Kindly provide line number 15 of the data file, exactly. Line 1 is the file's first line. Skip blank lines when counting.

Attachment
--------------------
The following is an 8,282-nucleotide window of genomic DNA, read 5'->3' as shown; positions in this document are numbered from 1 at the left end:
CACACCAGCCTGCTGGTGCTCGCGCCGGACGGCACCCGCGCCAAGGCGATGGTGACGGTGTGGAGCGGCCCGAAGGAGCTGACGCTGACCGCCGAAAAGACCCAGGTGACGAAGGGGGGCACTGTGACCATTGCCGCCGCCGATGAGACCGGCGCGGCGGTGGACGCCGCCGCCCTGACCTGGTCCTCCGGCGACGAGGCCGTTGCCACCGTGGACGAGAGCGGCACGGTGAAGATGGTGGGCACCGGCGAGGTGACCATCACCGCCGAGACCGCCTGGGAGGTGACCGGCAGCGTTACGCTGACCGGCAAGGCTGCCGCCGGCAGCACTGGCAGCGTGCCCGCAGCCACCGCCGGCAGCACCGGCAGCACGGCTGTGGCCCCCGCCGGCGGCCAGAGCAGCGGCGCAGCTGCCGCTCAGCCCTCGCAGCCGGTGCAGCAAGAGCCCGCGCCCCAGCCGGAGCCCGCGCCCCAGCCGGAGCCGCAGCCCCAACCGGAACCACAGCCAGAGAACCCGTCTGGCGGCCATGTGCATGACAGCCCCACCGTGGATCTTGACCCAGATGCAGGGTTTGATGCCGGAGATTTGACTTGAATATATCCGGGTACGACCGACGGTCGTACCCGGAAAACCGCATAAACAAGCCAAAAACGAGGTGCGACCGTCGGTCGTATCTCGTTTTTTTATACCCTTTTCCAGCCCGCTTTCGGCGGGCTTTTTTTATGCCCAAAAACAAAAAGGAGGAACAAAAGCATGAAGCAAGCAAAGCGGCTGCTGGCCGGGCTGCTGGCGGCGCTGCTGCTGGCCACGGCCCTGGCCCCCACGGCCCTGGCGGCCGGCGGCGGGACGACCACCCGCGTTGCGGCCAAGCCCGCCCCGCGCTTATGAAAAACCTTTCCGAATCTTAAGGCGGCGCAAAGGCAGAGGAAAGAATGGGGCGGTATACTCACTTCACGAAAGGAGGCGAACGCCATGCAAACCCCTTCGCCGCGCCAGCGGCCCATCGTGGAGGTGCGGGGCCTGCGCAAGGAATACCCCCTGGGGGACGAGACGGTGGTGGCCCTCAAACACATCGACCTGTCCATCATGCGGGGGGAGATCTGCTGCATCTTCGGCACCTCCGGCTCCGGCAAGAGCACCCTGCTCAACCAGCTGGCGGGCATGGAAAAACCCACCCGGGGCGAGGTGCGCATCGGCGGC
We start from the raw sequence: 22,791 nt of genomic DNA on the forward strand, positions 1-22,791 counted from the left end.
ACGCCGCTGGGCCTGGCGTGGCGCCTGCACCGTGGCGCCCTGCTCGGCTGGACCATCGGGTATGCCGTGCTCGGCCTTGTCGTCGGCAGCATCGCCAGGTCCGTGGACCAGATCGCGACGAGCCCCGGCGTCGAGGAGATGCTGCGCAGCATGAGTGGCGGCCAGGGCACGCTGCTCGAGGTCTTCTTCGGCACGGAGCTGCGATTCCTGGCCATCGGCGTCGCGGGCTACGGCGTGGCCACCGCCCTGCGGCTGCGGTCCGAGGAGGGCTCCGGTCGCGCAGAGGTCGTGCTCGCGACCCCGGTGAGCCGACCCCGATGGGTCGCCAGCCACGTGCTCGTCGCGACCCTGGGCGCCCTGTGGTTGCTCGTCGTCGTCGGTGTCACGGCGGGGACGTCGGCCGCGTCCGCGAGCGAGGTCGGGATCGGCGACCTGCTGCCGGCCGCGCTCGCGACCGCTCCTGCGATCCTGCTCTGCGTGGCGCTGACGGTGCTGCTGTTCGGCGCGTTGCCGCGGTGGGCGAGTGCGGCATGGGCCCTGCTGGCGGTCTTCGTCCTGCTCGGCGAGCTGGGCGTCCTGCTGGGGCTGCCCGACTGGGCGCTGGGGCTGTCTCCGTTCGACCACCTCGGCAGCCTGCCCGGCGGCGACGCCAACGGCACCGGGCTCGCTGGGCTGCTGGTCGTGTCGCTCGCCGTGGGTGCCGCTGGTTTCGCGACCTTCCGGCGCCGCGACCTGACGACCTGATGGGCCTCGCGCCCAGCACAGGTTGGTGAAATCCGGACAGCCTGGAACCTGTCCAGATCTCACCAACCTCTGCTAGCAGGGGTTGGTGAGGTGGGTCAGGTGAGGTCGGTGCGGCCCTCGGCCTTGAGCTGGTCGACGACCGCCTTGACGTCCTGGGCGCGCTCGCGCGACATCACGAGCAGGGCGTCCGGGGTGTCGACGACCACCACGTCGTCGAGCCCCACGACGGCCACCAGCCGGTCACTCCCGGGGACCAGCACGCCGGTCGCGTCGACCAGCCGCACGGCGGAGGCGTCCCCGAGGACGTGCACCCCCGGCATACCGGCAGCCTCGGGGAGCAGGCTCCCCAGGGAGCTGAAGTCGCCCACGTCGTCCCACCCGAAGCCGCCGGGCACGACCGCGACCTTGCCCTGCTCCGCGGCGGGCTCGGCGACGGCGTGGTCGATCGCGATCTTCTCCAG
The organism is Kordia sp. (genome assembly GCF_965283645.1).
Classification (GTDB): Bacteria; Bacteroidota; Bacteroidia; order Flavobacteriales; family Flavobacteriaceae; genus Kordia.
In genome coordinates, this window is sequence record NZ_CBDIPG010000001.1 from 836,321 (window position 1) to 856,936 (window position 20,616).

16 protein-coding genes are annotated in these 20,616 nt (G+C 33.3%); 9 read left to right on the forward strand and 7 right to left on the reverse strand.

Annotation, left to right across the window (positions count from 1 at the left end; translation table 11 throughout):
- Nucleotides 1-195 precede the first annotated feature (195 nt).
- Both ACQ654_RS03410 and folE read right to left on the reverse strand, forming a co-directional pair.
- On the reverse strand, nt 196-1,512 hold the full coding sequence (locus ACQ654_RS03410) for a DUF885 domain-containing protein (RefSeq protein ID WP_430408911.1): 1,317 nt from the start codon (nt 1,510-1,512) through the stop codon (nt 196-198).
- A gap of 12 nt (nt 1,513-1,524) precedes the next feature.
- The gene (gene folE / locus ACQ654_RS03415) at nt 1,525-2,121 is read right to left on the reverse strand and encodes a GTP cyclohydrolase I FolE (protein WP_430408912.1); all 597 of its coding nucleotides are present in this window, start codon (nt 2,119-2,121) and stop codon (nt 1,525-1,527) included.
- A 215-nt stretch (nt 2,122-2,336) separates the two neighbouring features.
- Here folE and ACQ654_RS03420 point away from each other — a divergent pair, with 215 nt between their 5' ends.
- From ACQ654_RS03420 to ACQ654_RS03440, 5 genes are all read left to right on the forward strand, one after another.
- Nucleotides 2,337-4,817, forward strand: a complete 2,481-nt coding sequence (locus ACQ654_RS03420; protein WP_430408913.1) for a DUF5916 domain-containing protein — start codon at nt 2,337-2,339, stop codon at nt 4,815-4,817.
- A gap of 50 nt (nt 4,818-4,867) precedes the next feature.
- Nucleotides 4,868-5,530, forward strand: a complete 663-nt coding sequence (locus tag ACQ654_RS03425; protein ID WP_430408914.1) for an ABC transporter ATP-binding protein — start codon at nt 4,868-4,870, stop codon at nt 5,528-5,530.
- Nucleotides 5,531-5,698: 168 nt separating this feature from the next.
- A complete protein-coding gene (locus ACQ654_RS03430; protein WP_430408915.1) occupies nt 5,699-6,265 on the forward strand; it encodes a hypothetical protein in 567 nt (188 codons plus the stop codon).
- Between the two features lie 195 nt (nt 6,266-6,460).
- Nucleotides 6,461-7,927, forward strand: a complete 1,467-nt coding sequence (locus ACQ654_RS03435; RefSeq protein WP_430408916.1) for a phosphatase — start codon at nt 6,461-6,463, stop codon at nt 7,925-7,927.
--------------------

- A 215-nt stretch (nt 2,122-2,336) separates the two neighbouring features.